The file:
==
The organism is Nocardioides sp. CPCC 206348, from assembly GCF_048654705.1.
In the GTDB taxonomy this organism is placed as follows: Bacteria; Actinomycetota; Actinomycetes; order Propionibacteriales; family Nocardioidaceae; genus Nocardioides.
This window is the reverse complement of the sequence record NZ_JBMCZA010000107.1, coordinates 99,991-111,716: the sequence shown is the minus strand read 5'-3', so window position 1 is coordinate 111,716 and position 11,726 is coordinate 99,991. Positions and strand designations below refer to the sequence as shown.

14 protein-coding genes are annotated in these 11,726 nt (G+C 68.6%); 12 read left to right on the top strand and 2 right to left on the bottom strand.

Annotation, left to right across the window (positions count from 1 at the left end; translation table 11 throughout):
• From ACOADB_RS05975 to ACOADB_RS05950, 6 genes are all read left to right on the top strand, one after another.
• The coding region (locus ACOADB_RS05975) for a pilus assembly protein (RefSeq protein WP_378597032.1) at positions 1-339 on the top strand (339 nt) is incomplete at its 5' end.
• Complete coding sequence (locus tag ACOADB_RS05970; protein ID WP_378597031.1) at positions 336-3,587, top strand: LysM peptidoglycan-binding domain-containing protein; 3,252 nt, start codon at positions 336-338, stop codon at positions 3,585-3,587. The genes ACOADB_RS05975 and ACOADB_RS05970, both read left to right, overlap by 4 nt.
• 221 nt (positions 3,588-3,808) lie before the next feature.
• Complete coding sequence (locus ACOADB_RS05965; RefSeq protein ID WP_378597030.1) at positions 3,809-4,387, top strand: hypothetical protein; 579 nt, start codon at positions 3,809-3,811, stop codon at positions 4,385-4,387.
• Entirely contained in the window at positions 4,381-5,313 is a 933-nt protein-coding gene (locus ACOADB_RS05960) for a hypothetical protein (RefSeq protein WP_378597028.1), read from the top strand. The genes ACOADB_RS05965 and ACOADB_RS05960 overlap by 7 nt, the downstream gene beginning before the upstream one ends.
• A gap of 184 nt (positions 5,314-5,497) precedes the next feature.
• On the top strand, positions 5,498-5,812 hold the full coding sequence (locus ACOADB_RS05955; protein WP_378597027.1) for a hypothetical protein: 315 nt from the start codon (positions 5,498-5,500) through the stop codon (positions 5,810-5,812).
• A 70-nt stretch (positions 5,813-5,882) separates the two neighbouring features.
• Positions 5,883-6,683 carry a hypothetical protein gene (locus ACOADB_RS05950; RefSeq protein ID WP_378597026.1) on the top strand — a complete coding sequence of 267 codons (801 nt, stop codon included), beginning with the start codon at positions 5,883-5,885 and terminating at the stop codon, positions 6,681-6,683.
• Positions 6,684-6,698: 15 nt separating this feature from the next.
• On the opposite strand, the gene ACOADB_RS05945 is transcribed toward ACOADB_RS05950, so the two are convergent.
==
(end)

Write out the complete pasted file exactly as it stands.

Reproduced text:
The organism is Nocardioides sp. CPCC 206348, from assembly GCF_048654705.1.
In the GTDB taxonomy this organism is placed as follows: Bacteria; Actinomycetota; Actinomycetes; order Propionibacteriales; family Nocardioidaceae; genus Nocardioides.
This window is the reverse complement of the sequence record NZ_JBMCZA010000107.1, coordinates 99,991-111,716: the sequence shown is the minus strand read 5'-3', so window position 1 is coordinate 111,716 and position 11,726 is coordinate 99,991. Positions and strand designations below refer to the sequence as shown.

14 protein-coding genes are annotated in these 11,726 nt (G+C 68.6%); 12 read left to right on the top strand and 2 right to left on the bottom strand.

Annotation, left to right across the window (positions count from 1 at the left end; translation table 11 throughout):
• From ACOADB_RS05975 to ACOADB_RS05950, 6 genes are all read left to right on the top strand, one after another.
• The coding region (locus ACOADB_RS05975) for a pilus assembly protein (RefSeq protein WP_378597032.1) at positions 1-339 on the top strand (339 nt) is incomplete at its 5' end.
• Complete coding sequence (locus tag ACOADB_RS05970; protein ID WP_378597031.1) at positions 336-3,587, top strand: LysM peptidoglycan-binding domain-containing protein; 3,252 nt, start codon at positions 336-338, stop codon at positions 3,585-3,587. The genes ACOADB_RS05975 and ACOADB_RS05970, both read left to right, overlap by 4 nt.
• 221 nt (positions 3,588-3,808) lie before the next feature.
• Complete coding sequence (locus ACOADB_RS05965; RefSeq protein ID WP_378597030.1) at positions 3,809-4,387, top strand: hypothetical protein; 579 nt, start codon at positions 3,809-3,811, stop codon at positions 4,385-4,387.
• Entirely contained in the window at positions 4,381-5,313 is a 933-nt protein-coding gene (locus ACOADB_RS05960) for a hypothetical protein (RefSeq protein WP_378597028.1), read from the top strand. The genes ACOADB_RS05965 and ACOADB_RS05960 overlap by 7 nt, the downstream gene beginning before the upstream one ends.
• A gap of 184 nt (positions 5,314-5,497) precedes the next feature.
• On the top strand, positions 5,498-5,812 hold the full coding sequence (locus ACOADB_RS05955; protein WP_378597027.1) for a hypothetical protein: 315 nt from the start codon (positions 5,498-5,500) through the stop codon (positions 5,810-5,812).
• A 70-nt stretch (positions 5,813-5,882) separates the two neighbouring features.
• Positions 5,883-6,683 carry a hypothetical protein gene (locus ACOADB_RS05950; RefSeq protein ID WP_378597026.1) on the top strand — a complete coding sequence of 267 codons (801 nt, stop codon included), beginning with the start codon at positions 5,883-5,885 and terminating at the stop codon, positions 6,681-6,683.
• Positions 6,684-6,698: 15 nt separating this feature from the next.
• On the opposite strand, the gene ACOADB_RS05945 is transcribed toward ACOADB_RS05950, so the two are convergent.